Fair is fair

Mar 01, 2008
<p>Court sets pay at Delphi, raising the spectre of greater judicial control over executive compensation policy</p>

Amid the chaos of the Delphi Corporation bankruptcy, there has been an intriguing development of interest to anyone involved in setting or critiquing executive pay. Following a hearing, federal bankruptcy Judge Robert Drain of New York’s Southern District agreed to approve Delphi’s bankruptcy exit plan only if the company significantly slashed executive incentives from $87 million to $16.5 million. It was a rare example of a court cutting executive pay in a Chapter 11 context, and fits with a developing legislative push to distribute the burden of bankruptcy losses more evenly across all levels of a company.

The company agreed to the cuts, which were proposed by organized labor, and the decision grabbed headlines around the world. Gretchen Morgensen of The New York Times called the original incentive package ‘a wonderful example of unshared sacrifice that has become deplorably common in Corporate America.’ Andrew Clark, writing in the UK’s Guardian newspaper, said Drain had ‘struck a blow against America’s culture of telephone number-sized corporate bonuses.’

Is the Drain decision a demand for c-suite executives to say goodbye to all that? Lawyers agree that the decision does not establish a precedent that mandates bankruptcy courts’ review of executive compensation in reorganization plans. Rather, they say, it exerts judicial authority provided for under the Bankruptcy Code, which Drain exercised in consideration not only of the code, but also of agreements between management and labor in this particular case. The extent to which labor-management negotiations and labor concessions played into the decision limits its applicability to future cases.

Lawmakers in synch
At the same time, however, existing and proposed legislative changes in Congress are converging to create a legal environment in which it will be more difficult, if not impossible, for companies to sustain old-style executive compensation packages through a bankruptcy reorganization and exit. One such bill, sponsored by Rep John Conyers and by Sen Richard Durbin, is the ‘Protecting Employees and Retirees in Business Bankruptcies Act, ’ which seeks to spread concessions in bankruptcy proceedings more evenly between management and employees.

Some important legislative changes actually occurred between the time Delphi began its reorganization and the Drain ruling in January. Richard Kremen, a bankruptcy lawyer at DLA Piper and chairman of the legislation subcommittee of the American Bar Association’s Business Bankruptcy Committee, notes that any interpretation of the ruling has to take into account the fact that the Delphi filing occurred before the Bankruptcy Abuse Prevention and Consumer Protection Act of 2005, which made several significant amendments to the Bankruptcy Code, was passed into law.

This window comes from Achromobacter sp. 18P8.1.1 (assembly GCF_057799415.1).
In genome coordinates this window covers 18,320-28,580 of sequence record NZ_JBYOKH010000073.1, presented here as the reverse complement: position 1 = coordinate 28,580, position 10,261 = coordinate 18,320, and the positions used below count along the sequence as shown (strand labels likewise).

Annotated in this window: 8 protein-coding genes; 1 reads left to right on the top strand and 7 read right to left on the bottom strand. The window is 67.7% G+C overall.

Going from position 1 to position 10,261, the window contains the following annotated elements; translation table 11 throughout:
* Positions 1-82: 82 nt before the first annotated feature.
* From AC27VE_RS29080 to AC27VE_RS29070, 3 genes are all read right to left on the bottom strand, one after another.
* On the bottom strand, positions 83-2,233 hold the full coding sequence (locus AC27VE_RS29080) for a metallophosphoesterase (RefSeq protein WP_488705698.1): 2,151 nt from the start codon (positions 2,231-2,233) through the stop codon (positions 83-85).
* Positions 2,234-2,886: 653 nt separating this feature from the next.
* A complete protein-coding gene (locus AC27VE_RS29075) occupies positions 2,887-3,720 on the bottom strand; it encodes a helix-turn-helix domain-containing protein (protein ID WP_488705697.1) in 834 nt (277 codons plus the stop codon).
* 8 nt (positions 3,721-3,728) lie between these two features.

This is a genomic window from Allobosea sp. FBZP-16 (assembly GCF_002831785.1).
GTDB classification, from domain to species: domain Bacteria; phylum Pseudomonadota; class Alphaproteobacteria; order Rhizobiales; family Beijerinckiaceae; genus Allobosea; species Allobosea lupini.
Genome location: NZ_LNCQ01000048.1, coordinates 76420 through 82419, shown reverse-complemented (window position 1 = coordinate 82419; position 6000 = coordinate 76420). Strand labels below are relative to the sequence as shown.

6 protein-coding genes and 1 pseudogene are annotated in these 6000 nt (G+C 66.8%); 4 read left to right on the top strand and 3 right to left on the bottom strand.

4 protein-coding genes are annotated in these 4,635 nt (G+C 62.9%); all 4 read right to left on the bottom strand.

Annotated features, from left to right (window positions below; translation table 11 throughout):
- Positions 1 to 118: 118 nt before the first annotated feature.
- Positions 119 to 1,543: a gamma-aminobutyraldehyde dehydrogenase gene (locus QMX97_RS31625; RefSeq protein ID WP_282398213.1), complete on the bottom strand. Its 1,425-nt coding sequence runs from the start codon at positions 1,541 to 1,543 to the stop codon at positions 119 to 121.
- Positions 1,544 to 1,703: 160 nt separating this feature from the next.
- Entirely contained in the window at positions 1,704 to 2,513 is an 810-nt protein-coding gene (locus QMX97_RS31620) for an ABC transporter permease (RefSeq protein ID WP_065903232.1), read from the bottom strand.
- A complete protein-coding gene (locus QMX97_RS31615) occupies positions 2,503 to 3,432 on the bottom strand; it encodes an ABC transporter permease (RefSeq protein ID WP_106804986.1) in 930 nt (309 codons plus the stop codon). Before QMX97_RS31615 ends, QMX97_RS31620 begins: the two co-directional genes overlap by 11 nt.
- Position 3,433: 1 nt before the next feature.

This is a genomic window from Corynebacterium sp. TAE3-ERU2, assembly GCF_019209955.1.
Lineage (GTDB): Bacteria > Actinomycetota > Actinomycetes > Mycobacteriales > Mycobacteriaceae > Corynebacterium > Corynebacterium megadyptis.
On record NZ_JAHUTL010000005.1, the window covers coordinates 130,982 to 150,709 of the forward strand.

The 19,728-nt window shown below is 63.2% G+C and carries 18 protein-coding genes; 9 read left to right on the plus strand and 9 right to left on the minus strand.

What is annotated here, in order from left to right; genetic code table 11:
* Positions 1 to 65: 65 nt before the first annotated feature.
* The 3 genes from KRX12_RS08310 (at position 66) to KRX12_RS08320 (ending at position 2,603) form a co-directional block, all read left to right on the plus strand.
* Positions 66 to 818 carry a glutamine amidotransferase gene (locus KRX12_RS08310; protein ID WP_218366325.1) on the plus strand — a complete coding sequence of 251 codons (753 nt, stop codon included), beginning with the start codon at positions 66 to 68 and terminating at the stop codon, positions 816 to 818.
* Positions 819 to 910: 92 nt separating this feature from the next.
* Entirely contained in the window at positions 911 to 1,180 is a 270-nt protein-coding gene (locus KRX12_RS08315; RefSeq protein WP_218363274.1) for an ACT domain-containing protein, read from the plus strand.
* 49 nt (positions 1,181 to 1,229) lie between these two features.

‘These amendments changed certain key provisions of the Bankruptcy Code, particularly Section 503, which dealt with compensation arrangements,’ Kremen says. ‘The 2005 amendments changed the landscape dramatically in terms of how compensation and severance arrangements had operated in the bankruptcy world.’

Although the amendments had no direct bearing on the decision, since the Delphi filing predated their coming into law, Drain obviously was aware of them and of the ‘notorious cases’ (Enron, Global Crossing, WorldCom and so forth) that had sparked the changes, he adds. ‘So when you look at what the judge said in this case, you have to understand that it was not based on what the amendments said, because if the case would have been controlled by the amendments, the basis for the judge’s ruling would have been dramatically different.’

Limiting factors
Kremen explains that the Drain ruling was based on the judge’s analysis of the confirmation standards. In order to get its bankruptcy plan approved, a company must demonstrate that it has satisfied all the requirements of what is known as Section 1129, addressing the question of whether payments for a proponent of the plan are reasonable. ‘That was the hook that he used to go back and really criticize the [compensation] consultants’ findings, which he obviously thought were not persuasive,’ he says.

The judge examined such factors as industry standards, claims against the estate, if the plan discriminated unfairly among constituencies of the bankruptcy, how the provision applied to employees, and what due diligence was performed. ‘He did a global analysis,’ Kremen says. ‘He really went through all of the factors and concluded that the senior management group was not going to get $87 million, that $16 million was fair given the totality of the circumstances.’

Edward Morrison, a law professor at Columbia University, concurs that the decision reflects Delphi’s particular circumstances. He notes that agreements reached by management and labor had considerable impact on the judge’s decision in this case, making the ruling much more specific to Delphi’s situation and much less likely to be applied globally: ‘It probably would seem somewhat unusual to strike down executive compensation so aggressively using only that provision of the bankruptcy code, because once you go down that road, you go down the road of micromanaging the case, and the Bankruptcy Code was drafted in 1978 with the specific goal of getting judges out of the business of micromanaging cases.’